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Granddad, 83, makes huge toy car inspired by Meccano

PUBLISHED: 10:02 29 October 2015 | UPDATED: 08:56 30 October 2015

Derek Waghorn and his wife Sally Spelman have created a life sized car based on the childrens toy, Meccano.

Derek Waghorn and his wife Sally Spelman have created a life sized car based on the childrens toy, Meccano.

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It has long been known as the thinking man's toy.

Derek Waghorn and his wife Sally Spelman have created a life sized car based on the childrens toy, Meccano.Derek Waghorn and his wife Sally Spelman have created a life sized car based on the childrens toy, Meccano.

And after years of watching his grandchildren play with the mechanical construction system Meccano, inventor and self-taught engineer Derek Waghorn, known as Delwag, was inspired to build a replica life-size Meccano car complete with working engine.

The vehicle has a 1300cc Citroen air-cooled engine and a standard five-speed and reverse gearbox and is made out of glass fibre, steel, brass and aluminium. The electrics are fully-functional and all switches are exact replicas of Meccano parts.

The vehicle made a rare appearance last week at Halesworth and District Model Engineering Society’s exhibition at the Ormiston Denes Academy in Lowestoft.

Mr Waghorn, 83, from Ilketshall St Andrew, near Bungay, said: “Our grandson was keen to build a trike and he had some Meccano so I gave him a hand and I thought ‘That’s it’.

The building blocks of Derek’s life

In the past, Derek Waghorn’s creations have included the Giant and the Snails and the Old Lady and the Shoe which stood for many years at the Pleasure Beach in Great Yarmouth; the snails at Pleasurewood Hills; numerous fairground rides and attractions; and the signs which can be seen at the side of the road welcoming people to Beccles and other towns and the villages in the region.

Self-taught, he has had a varied career, including time in the RAF when he was stationed in Germany and 22 years as a tattoo artist, but he was always more interested in creating his unique structures.

He said: “They used to call me ‘One-off Waghorn’ because I hated making two of anything. I got bored very quickly.

“Nothing is from a plan, it’s all in my head. The only time I do a drawing is if I think there is going to be a problem with something – I put it on paper and work it out before I start making it with metal.”

“I wanted to make something original and I searched the internet, and nothing like this had been made from Meccano.”

Mr Waghorn said Action Man had also played a significant part in the design as he wanted to make sure the vehicle would be big enough to drive.

“If you see any pictures of Meccano and there is a car, they quite often have Action Man as a driver.

“So I got myself an Action Man, measured him, divided it into my height, and it worked out as seven – so I knew I was seven times bigger than Action Man, and so every part needed to be seven times bigger than the Meccano part.”

History of an icon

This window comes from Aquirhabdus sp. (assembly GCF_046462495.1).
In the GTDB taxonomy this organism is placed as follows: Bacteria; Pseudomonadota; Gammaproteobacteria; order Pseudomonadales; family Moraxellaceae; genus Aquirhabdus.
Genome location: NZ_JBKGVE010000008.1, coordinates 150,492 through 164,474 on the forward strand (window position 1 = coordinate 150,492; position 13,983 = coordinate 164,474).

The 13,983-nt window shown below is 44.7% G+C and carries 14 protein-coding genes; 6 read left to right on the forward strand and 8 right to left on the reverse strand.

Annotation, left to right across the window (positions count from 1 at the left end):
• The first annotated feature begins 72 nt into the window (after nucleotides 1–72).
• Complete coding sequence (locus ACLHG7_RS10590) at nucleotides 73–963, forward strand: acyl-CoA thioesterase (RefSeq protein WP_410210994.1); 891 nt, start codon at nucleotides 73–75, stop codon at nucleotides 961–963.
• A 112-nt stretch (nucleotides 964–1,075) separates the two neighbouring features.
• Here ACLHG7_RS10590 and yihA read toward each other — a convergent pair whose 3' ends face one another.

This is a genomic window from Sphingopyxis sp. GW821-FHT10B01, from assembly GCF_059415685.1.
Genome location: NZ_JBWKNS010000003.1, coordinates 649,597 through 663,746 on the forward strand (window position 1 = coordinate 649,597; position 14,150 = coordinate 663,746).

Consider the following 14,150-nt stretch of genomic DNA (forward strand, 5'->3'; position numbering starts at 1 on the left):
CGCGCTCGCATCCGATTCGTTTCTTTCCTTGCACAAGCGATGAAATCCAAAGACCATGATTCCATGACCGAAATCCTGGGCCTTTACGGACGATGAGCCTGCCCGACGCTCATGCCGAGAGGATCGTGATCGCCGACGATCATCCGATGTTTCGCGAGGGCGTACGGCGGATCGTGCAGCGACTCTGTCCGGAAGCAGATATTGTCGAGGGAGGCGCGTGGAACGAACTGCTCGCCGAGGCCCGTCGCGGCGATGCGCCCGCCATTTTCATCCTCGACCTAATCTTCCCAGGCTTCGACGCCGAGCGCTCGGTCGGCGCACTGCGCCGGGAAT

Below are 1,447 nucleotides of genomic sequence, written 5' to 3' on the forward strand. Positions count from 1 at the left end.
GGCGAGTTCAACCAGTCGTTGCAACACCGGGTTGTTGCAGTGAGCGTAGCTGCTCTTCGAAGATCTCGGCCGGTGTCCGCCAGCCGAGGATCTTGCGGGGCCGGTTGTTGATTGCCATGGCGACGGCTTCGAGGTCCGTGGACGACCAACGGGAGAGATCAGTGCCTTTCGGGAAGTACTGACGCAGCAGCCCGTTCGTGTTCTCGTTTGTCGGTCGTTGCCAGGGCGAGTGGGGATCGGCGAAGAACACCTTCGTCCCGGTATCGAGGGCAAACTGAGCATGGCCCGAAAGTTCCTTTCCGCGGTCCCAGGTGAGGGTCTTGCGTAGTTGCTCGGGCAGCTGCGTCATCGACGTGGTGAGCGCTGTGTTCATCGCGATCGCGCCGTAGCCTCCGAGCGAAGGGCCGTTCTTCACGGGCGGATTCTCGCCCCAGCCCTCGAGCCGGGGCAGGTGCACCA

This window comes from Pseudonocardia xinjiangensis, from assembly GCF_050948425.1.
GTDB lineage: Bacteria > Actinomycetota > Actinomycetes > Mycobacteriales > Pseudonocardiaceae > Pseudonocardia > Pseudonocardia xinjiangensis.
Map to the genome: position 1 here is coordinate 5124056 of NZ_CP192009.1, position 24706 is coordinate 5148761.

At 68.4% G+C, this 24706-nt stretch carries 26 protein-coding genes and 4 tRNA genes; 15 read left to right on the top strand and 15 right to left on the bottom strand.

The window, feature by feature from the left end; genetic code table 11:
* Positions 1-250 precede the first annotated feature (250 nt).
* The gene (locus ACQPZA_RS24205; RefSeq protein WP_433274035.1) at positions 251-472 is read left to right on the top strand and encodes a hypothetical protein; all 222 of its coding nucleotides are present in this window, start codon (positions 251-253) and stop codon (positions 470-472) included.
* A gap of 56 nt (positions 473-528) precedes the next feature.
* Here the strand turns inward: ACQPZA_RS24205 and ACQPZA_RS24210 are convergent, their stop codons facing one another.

Meccano was created in Liverpool by Frank Hornby, who obtained the first patents for his invention in 1901 when it was known as Mechanics Made Easy.

The name Meccano was first used in 1907.

Born in 1863, Hornby wanted to create something with interchangeability and where parts could be built in endless different ways to produce different models.

It is made up of metal strips, plates, angle girders, wheels, axles and gears, along with nuts and bolts. These mean that working models and mechanical devices can be made.

Over the years, Meccano has been owner by American and Japanese firms, and is now owned by a French company, based at a factory in Calais.

Like many inventors and engineers, Mr Waghorn was inspired to create from a young age.

He said: “When I was small, I was given a train set and everyone would say to me ‘Don’t take it apart’. But when they weren’t looking I would get the screwdriver out and take it apart, and then put it back together again before anyone noticed.

“I got far more pleasure watching the springs unwind and was much more interested in how things worked.”

His wife, Sally Spelman, said: “Derek is hungry for learning. He just wants to learn the ins and outs of everything.

“The original idea with the vehicle was to create something in a couple of years and go and join our friends at all the rallies with all their 
mad bikes and trikes.

“But it got more and more perfect and the MoT rules changed and all the different tests changed, and now he would need to change the whole thing to get it on the road.”

The couple, who between them have five children, nine grandchildren and three great-grandchildren, now spend time taking the vehicle to exhibitions.

Next year he is hoping to make an attempt to get the vehicle recognised by Guinness World Records for the fastest Meccano car.

Mr Waghorn said: “We can’t even contemplate putting it on the road due to the regulations. But this is a project that is never going to end as I can always make improvements.”

Have you created a unique vehicle? Email lynn.crombie@archant.co.uk or call 01502 712060 to speak to a reporter.

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